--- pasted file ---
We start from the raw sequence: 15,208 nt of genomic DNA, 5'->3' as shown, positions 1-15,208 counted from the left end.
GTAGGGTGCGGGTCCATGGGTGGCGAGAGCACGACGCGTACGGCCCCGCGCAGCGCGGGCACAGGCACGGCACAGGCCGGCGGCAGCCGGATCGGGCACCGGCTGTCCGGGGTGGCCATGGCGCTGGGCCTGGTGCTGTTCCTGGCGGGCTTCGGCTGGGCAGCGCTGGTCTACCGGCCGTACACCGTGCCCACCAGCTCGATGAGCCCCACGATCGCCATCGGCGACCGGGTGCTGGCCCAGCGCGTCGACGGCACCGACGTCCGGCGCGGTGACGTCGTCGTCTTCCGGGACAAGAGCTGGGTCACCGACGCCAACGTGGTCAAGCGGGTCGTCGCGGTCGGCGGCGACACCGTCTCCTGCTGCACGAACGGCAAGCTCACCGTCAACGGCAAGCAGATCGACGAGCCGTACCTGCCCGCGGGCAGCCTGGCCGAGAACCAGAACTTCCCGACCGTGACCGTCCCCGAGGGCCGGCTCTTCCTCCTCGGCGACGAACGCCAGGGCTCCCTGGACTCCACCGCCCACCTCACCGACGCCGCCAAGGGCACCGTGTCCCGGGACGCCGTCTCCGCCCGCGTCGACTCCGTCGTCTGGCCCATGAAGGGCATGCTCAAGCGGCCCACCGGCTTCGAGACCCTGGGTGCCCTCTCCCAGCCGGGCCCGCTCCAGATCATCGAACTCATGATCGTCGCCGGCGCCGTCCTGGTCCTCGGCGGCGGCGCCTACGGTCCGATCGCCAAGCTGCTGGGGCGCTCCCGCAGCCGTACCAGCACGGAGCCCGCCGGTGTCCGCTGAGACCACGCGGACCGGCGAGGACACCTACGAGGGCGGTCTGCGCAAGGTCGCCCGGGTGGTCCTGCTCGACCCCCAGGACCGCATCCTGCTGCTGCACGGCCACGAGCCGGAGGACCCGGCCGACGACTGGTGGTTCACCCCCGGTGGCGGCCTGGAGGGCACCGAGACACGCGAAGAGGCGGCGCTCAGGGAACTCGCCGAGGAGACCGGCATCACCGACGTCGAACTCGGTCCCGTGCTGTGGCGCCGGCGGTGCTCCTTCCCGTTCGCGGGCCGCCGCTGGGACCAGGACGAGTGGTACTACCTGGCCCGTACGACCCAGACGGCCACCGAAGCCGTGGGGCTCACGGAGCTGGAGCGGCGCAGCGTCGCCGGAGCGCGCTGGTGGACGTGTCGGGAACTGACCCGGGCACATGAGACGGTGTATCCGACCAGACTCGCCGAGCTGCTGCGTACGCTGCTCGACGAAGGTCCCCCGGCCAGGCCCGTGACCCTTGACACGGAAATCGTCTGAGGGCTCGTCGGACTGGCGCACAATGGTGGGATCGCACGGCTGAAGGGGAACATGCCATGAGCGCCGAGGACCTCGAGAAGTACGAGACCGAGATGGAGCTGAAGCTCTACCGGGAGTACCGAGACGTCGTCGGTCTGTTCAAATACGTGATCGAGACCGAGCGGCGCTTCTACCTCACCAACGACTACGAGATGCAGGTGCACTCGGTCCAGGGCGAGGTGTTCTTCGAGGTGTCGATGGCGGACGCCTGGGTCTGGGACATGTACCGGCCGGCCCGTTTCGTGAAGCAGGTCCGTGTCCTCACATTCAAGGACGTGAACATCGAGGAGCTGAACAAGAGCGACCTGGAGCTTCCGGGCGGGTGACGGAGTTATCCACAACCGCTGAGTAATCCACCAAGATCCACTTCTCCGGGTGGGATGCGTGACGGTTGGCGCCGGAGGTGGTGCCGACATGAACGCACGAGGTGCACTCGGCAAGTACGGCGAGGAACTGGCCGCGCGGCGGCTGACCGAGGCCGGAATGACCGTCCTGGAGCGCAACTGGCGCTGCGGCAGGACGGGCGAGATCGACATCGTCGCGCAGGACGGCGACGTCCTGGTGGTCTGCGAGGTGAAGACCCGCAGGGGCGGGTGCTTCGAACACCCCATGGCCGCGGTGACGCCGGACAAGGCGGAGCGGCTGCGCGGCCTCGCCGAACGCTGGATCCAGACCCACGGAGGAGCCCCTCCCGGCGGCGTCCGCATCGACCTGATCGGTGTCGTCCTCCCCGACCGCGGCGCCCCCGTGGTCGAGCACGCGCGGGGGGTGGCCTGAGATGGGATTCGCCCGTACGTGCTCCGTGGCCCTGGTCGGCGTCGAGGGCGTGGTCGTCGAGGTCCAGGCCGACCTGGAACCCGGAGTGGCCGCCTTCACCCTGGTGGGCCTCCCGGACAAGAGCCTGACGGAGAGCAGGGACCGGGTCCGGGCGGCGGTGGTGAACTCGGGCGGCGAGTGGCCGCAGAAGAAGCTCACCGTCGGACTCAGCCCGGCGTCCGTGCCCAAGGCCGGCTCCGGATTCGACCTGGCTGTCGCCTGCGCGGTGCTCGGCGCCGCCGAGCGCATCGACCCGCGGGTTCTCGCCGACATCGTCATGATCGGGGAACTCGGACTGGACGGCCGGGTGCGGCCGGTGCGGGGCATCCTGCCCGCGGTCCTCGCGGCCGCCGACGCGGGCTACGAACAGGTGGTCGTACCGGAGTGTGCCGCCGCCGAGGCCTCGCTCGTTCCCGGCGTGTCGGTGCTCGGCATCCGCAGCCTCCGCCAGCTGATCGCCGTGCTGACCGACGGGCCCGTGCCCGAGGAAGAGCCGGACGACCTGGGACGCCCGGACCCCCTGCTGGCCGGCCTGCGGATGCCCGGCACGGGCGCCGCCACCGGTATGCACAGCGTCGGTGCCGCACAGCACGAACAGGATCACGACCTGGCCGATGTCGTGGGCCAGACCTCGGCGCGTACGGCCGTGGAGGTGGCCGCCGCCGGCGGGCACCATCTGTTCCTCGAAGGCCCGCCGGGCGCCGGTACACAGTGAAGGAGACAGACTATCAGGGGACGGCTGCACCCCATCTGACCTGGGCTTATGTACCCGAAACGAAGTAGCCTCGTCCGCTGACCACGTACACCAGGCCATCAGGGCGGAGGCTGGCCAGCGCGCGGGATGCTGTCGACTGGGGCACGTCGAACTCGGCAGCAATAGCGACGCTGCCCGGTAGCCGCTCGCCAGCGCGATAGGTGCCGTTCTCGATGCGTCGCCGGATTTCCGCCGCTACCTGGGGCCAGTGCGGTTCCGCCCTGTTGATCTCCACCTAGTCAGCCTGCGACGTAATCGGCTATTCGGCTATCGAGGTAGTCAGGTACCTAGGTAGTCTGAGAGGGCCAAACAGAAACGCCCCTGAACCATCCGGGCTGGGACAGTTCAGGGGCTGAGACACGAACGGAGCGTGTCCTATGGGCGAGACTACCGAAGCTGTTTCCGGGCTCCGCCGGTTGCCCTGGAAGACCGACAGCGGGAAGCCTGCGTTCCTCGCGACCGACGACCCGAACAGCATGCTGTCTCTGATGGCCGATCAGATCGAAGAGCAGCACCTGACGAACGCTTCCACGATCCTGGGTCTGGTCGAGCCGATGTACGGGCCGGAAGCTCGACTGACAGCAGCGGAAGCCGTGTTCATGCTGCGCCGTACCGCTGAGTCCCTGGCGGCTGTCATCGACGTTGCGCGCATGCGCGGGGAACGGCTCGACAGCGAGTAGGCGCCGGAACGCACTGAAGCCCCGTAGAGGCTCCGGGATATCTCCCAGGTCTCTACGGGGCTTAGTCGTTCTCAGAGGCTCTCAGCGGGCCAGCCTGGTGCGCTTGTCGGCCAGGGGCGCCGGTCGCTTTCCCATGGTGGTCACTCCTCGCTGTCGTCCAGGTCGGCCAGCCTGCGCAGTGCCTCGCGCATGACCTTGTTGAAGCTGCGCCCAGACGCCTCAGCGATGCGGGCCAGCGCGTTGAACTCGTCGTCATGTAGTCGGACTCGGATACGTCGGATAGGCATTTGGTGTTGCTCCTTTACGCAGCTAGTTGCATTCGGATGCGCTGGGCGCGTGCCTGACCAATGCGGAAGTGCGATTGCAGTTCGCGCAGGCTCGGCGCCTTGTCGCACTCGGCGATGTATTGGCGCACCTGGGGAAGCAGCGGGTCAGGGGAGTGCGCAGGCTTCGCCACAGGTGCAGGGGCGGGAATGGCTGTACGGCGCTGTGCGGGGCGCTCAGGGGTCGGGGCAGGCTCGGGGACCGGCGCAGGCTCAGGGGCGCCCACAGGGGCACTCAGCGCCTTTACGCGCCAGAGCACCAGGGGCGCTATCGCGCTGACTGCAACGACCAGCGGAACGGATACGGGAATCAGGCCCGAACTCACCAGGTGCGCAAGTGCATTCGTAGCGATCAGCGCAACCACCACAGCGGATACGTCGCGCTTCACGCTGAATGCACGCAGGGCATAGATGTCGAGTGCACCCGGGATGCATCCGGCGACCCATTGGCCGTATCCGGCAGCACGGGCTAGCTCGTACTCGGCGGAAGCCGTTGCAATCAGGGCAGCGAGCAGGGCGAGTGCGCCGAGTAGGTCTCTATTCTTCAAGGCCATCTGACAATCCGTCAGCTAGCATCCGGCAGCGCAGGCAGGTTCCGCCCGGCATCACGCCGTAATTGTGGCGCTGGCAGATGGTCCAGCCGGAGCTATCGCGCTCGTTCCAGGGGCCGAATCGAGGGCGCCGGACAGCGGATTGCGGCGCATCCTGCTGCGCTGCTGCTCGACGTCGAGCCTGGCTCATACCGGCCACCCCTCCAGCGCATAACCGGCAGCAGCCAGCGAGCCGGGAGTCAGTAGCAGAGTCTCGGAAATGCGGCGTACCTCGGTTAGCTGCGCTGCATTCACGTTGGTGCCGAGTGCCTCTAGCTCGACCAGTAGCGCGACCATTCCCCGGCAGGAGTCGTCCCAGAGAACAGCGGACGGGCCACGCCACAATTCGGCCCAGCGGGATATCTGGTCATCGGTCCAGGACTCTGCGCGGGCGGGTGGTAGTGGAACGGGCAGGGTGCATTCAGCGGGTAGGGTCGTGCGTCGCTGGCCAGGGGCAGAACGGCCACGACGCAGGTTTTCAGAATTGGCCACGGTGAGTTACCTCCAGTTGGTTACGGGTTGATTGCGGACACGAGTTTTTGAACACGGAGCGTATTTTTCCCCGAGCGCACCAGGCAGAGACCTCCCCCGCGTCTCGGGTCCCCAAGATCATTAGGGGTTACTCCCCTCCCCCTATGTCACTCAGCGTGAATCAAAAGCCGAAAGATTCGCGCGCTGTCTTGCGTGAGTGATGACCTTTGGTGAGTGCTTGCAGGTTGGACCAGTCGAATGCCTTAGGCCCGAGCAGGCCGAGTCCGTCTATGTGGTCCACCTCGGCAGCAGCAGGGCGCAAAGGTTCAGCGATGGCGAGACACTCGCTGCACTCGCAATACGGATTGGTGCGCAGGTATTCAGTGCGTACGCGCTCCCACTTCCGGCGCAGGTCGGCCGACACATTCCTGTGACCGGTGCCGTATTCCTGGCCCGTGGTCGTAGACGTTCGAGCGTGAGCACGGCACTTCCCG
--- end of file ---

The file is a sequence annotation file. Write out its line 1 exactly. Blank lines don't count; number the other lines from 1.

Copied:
We start from the raw sequence: 15,208 nt of genomic DNA, 5'->3' as shown, positions 1-15,208 counted from the left end.